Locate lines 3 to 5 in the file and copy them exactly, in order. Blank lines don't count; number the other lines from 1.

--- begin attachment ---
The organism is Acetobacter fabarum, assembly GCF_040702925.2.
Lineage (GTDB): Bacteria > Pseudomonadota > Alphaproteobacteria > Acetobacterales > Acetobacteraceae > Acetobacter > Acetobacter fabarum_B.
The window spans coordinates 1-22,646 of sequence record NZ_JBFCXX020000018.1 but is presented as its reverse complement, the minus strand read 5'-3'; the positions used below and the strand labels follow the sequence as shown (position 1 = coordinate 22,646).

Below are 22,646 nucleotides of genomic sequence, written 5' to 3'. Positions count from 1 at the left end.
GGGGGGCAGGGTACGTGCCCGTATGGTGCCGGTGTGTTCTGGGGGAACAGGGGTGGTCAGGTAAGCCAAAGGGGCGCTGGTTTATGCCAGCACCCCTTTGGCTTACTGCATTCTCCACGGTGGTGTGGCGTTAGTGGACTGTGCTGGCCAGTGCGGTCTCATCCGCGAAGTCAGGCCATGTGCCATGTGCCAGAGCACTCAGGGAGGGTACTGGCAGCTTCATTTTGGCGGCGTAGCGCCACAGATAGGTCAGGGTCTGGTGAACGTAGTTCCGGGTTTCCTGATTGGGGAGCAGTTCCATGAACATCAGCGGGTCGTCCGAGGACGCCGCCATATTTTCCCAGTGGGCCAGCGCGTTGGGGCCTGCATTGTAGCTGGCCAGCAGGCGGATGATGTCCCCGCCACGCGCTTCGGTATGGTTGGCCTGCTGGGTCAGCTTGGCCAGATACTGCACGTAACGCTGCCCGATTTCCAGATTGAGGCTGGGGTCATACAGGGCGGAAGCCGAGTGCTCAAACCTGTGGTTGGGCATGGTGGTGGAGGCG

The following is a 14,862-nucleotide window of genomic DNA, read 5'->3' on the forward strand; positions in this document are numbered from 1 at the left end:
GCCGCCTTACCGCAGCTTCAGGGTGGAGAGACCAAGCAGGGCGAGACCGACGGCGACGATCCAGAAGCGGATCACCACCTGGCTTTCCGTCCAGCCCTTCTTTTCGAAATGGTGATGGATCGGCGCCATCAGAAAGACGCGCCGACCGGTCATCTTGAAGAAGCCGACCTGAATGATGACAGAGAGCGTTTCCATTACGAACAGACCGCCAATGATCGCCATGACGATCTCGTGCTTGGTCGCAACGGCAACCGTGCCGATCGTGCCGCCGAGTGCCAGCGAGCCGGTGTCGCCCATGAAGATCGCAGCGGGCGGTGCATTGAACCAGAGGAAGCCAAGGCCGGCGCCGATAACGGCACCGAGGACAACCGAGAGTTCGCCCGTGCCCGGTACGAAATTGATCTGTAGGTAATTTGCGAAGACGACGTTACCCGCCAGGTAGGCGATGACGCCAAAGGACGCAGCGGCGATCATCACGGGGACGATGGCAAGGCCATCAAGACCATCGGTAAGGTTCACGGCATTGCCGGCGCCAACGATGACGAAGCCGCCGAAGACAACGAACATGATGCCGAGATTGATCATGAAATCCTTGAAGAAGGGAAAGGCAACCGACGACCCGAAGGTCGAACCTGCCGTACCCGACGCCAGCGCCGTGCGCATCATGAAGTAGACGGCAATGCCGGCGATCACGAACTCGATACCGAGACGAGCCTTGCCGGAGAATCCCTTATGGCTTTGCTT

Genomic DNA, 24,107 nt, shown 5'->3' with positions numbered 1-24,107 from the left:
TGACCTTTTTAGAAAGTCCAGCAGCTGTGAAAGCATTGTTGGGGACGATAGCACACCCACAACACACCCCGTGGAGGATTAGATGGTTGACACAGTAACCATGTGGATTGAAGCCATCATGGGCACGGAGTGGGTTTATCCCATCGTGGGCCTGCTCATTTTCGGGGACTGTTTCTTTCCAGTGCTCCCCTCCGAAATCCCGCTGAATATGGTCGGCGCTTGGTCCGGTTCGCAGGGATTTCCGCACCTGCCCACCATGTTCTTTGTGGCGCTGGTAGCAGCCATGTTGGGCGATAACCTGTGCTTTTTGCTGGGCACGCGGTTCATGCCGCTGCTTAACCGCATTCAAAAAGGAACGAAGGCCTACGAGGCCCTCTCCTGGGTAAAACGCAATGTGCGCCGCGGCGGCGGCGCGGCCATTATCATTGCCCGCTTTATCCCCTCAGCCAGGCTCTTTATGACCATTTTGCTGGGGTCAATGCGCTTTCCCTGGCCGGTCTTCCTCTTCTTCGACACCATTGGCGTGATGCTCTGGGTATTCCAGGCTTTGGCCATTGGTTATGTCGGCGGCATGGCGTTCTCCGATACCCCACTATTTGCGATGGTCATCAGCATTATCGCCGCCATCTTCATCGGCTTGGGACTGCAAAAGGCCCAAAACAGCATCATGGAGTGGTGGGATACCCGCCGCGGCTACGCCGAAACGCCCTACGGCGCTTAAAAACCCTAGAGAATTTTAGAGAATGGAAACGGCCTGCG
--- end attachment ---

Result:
The window spans coordinates 1-22,646 of sequence record NZ_JBFCXX020000018.1 but is presented as its reverse complement, the minus strand read 5'-3'; the positions used below and the strand labels follow the sequence as shown (position 1 = coordinate 22,646).

Below are 22,646 nucleotides of genomic sequence, written 5' to 3'. Positions count from 1 at the left end.
GGGGGGCAGGGTACGTGCCCGTATGGTGCCGGTGTGTTCTGGGGGAACAGGGGTGGTCAGGTAAGCCAAAGGGGCGCTGGTTTATGCCAGCACCCCTTTGGCTTACTGCATTCTCCACGGTGGTGTGGCGTTAGTGGACTGTGCTGGCCAGTGCGGTCTCATCCGCGAAGTCAGGCCATGTGCCATGTGCCAGAGCACTCAGGGAGGGTACTGGCAGCTTCATTTTGGCGGCGTAGCGCCACAGATAGGTCAGGGTCTGGTGAACGTAGTTCCGGGTTTCCTGATTGGGGAGCAGTTCCATGAACATCAGCGGGTCGTCCGAGGACGCCGCCATATTTTCCCAGTGGGCCAGCGCGTTGGGGCCTGCATTGTAGCTGGCCAGCAGGCGGATGATGTCCCCGCCACGCGCTTCGGTATGGTTGGCCTGCTGGGTCAGCTTGGCCAGATACTGCACGTAACGCTGCCCGATTTCCAGATTGAGGCTGGGGTCATACAGGGCGGAAGCCGAGTGCTCAAACCTGTGGTTGGGCATGGTGGTGGAGGCG